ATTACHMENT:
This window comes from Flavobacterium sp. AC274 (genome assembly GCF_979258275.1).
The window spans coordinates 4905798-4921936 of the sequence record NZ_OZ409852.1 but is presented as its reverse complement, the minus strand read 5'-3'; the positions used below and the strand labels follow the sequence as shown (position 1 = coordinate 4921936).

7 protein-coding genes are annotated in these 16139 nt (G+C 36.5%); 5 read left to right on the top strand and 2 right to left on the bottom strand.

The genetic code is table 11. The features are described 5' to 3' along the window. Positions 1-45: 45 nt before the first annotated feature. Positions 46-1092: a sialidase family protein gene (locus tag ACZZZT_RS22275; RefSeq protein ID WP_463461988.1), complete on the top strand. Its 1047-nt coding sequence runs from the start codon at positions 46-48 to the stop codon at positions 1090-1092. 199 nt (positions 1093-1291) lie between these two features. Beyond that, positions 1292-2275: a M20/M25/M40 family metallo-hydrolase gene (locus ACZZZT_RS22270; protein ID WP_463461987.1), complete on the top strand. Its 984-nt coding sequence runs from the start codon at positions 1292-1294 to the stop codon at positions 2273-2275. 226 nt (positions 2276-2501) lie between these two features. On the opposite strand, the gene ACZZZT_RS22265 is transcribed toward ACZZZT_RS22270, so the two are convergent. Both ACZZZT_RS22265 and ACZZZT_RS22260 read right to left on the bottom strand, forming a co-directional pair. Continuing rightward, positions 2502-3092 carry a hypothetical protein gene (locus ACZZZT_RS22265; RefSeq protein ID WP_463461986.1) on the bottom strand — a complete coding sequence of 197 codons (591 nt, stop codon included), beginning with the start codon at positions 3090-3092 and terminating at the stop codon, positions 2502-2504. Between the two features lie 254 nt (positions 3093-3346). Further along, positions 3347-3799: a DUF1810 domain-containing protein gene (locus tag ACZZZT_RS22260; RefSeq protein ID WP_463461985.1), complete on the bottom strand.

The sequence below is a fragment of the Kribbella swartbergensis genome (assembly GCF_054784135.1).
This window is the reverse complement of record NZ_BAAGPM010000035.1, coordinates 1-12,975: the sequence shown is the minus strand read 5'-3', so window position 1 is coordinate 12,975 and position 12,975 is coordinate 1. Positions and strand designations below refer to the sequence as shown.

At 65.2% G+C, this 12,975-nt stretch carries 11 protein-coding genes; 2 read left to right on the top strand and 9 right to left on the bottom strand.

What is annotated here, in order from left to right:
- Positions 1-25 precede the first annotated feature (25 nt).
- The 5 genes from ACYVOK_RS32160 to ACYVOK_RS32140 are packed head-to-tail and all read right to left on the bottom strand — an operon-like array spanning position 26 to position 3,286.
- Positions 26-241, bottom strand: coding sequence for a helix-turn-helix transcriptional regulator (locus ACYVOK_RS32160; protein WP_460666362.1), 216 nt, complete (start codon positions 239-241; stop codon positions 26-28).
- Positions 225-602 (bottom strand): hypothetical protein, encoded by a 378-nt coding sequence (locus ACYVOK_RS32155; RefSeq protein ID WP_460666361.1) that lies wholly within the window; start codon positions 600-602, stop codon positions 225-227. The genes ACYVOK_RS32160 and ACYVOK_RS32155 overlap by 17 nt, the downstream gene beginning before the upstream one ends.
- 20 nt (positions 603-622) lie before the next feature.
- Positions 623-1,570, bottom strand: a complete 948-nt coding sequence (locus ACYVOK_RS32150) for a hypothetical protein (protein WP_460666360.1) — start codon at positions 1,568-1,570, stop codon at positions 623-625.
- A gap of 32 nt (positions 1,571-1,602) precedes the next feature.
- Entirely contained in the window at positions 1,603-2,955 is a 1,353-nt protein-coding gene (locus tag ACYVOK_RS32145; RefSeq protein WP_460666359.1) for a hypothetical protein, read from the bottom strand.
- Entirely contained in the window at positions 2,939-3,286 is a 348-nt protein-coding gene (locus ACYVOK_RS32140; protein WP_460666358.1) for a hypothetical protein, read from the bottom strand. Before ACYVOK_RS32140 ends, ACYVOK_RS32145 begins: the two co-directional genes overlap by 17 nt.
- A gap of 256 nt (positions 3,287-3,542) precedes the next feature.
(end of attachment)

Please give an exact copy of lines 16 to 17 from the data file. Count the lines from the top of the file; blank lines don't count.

- Entirely contained in the window at positions 1,603-2,955 is a 1,353-nt protein-coding gene (locus tag ACYVOK_RS32145; RefSeq protein WP_460666359.1) for a hypothetical protein, read from the bottom strand.
- Entirely contained in the window at positions 2,939-3,286 is a 348-nt protein-coding gene (locus ACYVOK_RS32140; protein WP_460666358.1) for a hypothetical protein, read from the bottom strand. Before ACYVOK_RS32140 ends, ACYVOK_RS32145 begins: the two co-directional genes overlap by 17 nt.